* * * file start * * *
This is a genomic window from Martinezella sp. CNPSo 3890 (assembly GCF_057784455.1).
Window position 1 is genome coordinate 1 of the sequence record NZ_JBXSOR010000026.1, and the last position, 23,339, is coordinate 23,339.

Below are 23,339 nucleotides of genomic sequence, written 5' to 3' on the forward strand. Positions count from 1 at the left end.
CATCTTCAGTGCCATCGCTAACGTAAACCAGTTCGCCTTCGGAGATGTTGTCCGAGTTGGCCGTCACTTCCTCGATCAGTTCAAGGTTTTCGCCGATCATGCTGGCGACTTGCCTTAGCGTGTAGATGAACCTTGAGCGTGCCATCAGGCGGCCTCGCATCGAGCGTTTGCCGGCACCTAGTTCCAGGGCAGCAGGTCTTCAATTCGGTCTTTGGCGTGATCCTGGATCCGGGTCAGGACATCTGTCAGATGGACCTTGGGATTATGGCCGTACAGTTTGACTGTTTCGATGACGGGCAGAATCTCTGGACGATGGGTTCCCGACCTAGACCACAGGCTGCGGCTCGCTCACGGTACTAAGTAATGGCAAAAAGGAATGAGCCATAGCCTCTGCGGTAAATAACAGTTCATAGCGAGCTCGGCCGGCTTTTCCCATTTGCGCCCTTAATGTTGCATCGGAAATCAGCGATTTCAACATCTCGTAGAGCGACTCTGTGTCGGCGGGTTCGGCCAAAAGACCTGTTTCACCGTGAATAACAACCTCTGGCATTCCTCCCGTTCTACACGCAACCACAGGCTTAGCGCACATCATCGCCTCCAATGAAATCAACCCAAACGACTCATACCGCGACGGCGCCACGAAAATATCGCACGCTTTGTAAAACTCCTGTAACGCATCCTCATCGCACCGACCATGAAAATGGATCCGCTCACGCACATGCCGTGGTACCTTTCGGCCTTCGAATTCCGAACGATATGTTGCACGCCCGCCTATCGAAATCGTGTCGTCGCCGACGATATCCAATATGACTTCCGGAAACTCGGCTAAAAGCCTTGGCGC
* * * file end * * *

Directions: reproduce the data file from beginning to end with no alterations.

This is a genomic window from Martinezella sp. CNPSo 3890 (assembly GCF_057784455.1).
Window position 1 is genome coordinate 1 of the sequence record NZ_JBXSOR010000026.1, and the last position, 23,339, is coordinate 23,339.

Below are 23,339 nucleotides of genomic sequence, written 5' to 3' on the forward strand. Positions count from 1 at the left end.
CATCTTCAGTGCCATCGCTAACGTAAACCAGTTCGCCTTCGGAGATGTTGTCCGAGTTGGCCGTCACTTCCTCGATCAGTTCAAGGTTTTCGCCGATCATGCTGGCGACTTGCCTTAGCGTGTAGATGAACCTTGAGCGTGCCATCAGGCGGCCTCGCATCGAGCGTTTGCCGGCACCTAGTTCCAGGGCAGCAGGTCTTCAATTCGGTCTTTGGCGTGATCCTGGATCCGGGTCAGGACATCTGTCAGATGGACCTTGGGATTATGGCCGTACAGTTTGACTGTTTCGATGACGGGCAGAATCTCTGGACGATGGGTTCCCGACCTAGACCACAGGCTGCGGCTCGCTCACGGTACTAAGTAATGGCAAAAAGGAATGAGCCATAGCCTCTGCGGTAAATAACAGTTCATAGCGAGCTCGGCCGGCTTTTCCCATTTGCGCCCTTAATGTTGCATCGGAAATCAGCGATTTCAACATCTCGTAGAGCGACTCTGTGTCGGCGGGTTCGGCCAAAAGACCTGTTTCACCGTGAATAACAACCTCTGGCATTCCTCCCGTTCTACACGCAACCACAGGCTTAGCGCACATCATCGCCTCCAATGAAATCAACCCAAACGACTCATACCGCGACGGCGCCACGAAAATATCGCACGCTTTGTAAAACTCCTGTAACGCATCCTCATCGCACCGACCATGAAAATGGATCCGCTCACGCACATGCCGTGGTACCTTTCGGCCTTCGAATTCCGAACGATATGTTGCACGCCCGCCTATCGAAATCGTGTCGTCGCCGACGATATCCAATATGACTTCCGGAAACTCGGCTAAAAGCCTTGGCGC